“Covid-19 is an invisible disease that no one is immune to.” … “Left untreated, Covid-19 has the capacity to destroy the health and well-being of the carrier.” …“Covid-19 impacts all members of society, not simply the carrier.” … “Covid-19’s presence has an enormously painful and limiting impact on our lifestyles, our relationships, our careers, and most of our healthy endeavors.”

All of the statements above are also true of the disease of addiction.

There are a plethora of other similarities. A person can carry Covid-19 for a time without symptoms or detection. The disease of addiction is generally so well hidden as to be unobservable. Despite its insidious progression, the carrier will often deny its symptoms. Both diseases prey upon the young, the old, and the compromised.

Covid-19 is a pandemic that’s occurring in the midst of multiple epidemics including opioid addiction and alcoholism.

The biggest difference between a pandemic and an epidemic is that the former is contagious and the latter is not. The biggest similarity is that we knowingly place certain members of our culture at risk of developing both. Medical personnel, military, first-responders, and other essential professionals are placed in the path of Covid-19 and countless other potentially traumatic experiences. As these professionals are not adequately supported in processing and coping with trauma, we find that a significant percentage rely on substances to cope. Too often, this leads to addiction.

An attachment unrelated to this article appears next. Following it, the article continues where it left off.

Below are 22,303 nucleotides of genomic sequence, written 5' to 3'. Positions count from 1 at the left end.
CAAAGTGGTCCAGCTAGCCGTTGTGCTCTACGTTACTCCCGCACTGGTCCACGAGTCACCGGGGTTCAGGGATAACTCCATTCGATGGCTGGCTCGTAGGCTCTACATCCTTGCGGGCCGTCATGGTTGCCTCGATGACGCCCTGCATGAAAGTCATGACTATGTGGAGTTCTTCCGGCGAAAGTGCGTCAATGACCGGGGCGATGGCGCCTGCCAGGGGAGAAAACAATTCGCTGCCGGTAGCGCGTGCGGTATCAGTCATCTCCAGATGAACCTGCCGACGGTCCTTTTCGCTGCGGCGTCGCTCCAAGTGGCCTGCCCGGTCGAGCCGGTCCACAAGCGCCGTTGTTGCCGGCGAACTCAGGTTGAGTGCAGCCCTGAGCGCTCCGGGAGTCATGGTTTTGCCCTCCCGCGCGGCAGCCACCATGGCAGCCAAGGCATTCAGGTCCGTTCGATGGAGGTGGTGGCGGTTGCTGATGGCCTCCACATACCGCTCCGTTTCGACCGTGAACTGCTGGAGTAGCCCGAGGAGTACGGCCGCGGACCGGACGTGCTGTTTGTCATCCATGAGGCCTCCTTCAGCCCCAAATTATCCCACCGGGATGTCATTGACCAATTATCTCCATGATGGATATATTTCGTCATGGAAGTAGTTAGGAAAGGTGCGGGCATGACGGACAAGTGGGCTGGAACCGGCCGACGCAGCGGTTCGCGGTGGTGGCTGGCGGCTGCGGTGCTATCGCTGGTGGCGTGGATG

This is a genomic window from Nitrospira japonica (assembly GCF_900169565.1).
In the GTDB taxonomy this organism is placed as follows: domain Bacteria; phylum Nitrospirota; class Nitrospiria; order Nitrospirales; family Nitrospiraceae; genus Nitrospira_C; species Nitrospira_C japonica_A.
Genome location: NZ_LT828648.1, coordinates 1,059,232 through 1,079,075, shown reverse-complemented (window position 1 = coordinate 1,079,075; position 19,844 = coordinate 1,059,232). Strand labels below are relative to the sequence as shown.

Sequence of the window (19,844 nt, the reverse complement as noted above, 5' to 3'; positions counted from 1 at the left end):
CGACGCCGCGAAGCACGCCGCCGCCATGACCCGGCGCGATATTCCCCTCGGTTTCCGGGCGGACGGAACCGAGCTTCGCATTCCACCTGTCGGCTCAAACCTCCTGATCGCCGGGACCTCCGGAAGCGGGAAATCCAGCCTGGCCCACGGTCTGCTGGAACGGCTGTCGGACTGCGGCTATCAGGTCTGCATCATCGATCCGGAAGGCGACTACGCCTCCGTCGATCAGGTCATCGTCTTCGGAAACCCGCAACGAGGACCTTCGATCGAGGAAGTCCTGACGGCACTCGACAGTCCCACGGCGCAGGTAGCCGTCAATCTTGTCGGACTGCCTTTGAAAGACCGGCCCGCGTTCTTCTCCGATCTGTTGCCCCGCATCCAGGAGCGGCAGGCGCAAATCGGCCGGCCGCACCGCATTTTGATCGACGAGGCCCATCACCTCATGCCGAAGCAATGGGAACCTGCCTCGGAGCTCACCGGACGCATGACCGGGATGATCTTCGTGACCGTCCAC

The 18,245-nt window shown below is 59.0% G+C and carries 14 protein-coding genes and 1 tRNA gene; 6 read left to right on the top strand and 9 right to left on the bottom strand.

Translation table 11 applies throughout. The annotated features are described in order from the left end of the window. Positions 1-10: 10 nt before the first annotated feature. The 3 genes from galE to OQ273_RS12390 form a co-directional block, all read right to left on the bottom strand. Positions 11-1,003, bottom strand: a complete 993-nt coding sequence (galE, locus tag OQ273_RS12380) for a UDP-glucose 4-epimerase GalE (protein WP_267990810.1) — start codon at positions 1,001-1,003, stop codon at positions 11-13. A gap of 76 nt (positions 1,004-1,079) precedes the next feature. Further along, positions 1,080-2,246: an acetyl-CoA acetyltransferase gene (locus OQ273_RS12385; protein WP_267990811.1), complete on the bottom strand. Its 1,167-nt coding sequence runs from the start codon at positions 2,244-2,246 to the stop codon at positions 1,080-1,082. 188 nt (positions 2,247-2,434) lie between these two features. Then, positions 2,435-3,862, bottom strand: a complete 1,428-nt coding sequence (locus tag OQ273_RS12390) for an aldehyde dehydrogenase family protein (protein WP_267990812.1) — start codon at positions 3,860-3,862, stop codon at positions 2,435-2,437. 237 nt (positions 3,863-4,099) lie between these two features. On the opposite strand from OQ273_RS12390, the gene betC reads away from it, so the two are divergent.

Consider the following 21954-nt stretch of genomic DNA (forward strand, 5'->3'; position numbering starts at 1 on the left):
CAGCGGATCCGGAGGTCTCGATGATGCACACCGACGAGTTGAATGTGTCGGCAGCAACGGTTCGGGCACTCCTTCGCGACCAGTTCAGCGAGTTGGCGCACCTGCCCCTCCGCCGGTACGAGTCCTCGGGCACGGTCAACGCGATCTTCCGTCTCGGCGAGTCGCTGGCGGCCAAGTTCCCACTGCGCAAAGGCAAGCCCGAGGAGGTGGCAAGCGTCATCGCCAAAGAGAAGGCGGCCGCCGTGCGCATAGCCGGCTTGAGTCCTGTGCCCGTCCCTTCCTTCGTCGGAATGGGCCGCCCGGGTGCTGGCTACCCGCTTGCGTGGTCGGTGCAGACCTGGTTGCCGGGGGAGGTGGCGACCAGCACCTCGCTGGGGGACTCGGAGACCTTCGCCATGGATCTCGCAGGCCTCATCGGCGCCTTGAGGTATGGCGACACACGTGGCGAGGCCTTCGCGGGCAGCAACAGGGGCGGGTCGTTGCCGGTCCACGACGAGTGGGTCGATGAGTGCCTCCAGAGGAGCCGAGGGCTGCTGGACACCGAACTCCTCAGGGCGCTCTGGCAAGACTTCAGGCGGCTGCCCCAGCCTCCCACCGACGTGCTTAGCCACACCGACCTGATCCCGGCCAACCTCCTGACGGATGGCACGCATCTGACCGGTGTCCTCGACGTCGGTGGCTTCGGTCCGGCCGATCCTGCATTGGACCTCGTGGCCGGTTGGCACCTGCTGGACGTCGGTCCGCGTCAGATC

Facing Covid-19 gets you declared a hero and developing an addiction gets you vilified.

Our societal response to the pandemic is concern and seeking a balance between safety and connection. Our societal response to epidemics is largely indifference. If addiction was something that could be caught, we’d be throwing every resource we had at it.

The disease of addiction will exploit any vulnerability or loss. This includes our current pandemic. The pandemic is filled with uncertainty, fear, and anxiety. We were already a culture that uses substances to cope. That tendency is trending upward.

Disturbingly enough, alcohol sales have sharply increased since the pandemic. Day drinking is so common we make memes about it. We drink out of boredom and in place of socializing.

Addiction is a brain disease. It’s quite commonly a product of being genetically predisposed, socially conditioned, family sanctioned and often results from experiencing other illnesses.

Covid-19 has dramatically changed the landscape of professional addiction treatment, paraprofessional roles like recovery coaching, and the peer support of 12-step programs. Addiction flourishes in isolation. While quarantines are designed to reduce transmission, they come at the cost of increased susceptibility to relapse and potentially losing the remission provided by addiction recovery.

The pandemic taxes every medical facility. It causes a reduction of harm-reduction measures. It prevents most face to face contact for those in need of treatment. It reduces availability and access of detox and rehab beds.

What we’re left with are relatively sterile approaches to intimate problems that are growing in size and severity. Addiction is always a matter of life and death. It’s shocking to many how poorly equipped our systems are for managing a pandemic. By contrast, the resources available for those seeking freedom from addiction have always been disturbingly insufficient systemically.

Addiction is unique from all other health problems in that it remains highly stigmatized, underfunded, and under-resourced. The need for addiction recovery allies, advocacy, and investment at the grassroots level is more vital than ever.

No one should face a life-threatening disease without enormous support medically and systemically.


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